UK citizens worried about the potential consequences of England leaving the European Union — dubbed Brexit (for British exit) — are rushing to buy gold and silver bars and coins, data from the UK Royal Mint shows.
According to Britain’s official producer of gold and silver coins and bars, sales have soared 32% over the past month, leading to a 150% increase in revenue, The Telegraph reports.
Customers seem particularly attracted to Sovereign and Britannia bullion coins, as well as signature gold bars, in their search for safe-havens ahead of Thursday vote.
Adrian Ash, head of research at BullionVault, told FT.com (subs. required) the firm’s new UK account openings in June had increased by 85% over the past 12 months’ daily average. While London-based Pure Gold said enquires were at an all-time high, which even forced them to hire seven extra staff to deal with the increased amount of requests.
Gold futures traded lower for a fourth session Wednesday morning and were headed to their lowest level in two weeks and they fourth consecutive day of losses.
The metal for August delivery was last down 0.3% at $1,268.20 an ounce on the Comex division of the New York Mercantile Exchange.
Bullion prices had climbed for much of early June driven by the US Federal Reserve decision to pare back its projected course for interest-rate hikes in light of shaky economic data.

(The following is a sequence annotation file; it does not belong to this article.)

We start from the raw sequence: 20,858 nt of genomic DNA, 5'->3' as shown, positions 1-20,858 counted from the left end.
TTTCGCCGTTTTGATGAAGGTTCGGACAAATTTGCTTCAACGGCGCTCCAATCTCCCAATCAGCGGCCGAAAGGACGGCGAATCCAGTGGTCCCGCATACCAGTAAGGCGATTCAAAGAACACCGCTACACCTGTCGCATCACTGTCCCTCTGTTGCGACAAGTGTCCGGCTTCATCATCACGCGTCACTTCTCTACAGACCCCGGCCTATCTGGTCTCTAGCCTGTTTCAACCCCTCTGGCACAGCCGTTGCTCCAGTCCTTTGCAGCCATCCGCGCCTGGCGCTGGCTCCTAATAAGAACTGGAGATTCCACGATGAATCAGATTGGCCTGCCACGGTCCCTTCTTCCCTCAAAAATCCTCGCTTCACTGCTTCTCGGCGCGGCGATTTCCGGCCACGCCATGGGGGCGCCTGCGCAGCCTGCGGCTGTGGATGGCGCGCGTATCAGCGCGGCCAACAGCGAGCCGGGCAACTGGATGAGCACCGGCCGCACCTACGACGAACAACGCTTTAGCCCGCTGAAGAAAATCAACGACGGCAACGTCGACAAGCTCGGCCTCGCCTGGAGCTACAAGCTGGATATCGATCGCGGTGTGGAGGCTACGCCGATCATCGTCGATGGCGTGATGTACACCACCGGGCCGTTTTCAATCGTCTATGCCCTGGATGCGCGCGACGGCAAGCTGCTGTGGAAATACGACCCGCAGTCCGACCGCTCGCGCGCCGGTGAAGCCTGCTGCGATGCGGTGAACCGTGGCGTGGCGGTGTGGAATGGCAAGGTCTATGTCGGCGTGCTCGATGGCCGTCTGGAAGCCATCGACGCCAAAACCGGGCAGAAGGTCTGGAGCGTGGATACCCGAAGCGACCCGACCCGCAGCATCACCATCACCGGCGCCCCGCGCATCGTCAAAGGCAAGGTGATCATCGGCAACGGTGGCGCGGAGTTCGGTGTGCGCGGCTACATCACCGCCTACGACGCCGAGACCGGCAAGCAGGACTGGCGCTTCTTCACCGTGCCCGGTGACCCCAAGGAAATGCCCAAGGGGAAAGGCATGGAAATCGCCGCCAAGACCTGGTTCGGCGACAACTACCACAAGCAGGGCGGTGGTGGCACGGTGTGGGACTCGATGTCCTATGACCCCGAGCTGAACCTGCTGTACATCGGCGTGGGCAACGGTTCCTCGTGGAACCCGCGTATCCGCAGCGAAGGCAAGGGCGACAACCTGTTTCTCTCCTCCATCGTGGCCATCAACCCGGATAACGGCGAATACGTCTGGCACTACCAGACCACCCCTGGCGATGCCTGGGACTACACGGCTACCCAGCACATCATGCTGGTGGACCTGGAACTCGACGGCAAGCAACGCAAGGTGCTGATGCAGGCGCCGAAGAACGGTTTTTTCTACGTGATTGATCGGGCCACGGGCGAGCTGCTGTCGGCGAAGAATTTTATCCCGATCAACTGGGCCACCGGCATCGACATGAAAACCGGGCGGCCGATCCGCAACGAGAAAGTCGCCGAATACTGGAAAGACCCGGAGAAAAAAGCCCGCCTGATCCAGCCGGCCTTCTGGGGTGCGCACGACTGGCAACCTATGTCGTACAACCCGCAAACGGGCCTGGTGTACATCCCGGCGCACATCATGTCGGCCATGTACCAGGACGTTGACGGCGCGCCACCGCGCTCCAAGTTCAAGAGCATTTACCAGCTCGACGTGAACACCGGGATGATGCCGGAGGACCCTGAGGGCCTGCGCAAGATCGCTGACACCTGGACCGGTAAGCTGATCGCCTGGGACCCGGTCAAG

According to analysts from French bank Société Générale S.A. gold prices are set to ride a rollercoaster whether English voters choose to remain in or sever ties with EU.
Should Brexit option win, investors will benefit from the increase in gold volatility the bank said in a note quoted by Bloomberg, adding it recommended “going long a gold-variance swap.”
The lender added the bet is best made before the poll, “This position will likely benefit from both a Brexit and Bremain outcome.”
Should UK citizens choose to stay in the EU, gold’s volatility will probably increase as investors who’d bet on bullion gaining, move to change those wagers, according to the bank. “We expect the re-positioning of investors holding long Brexit-related gold positions will drive volatility higher,” it said.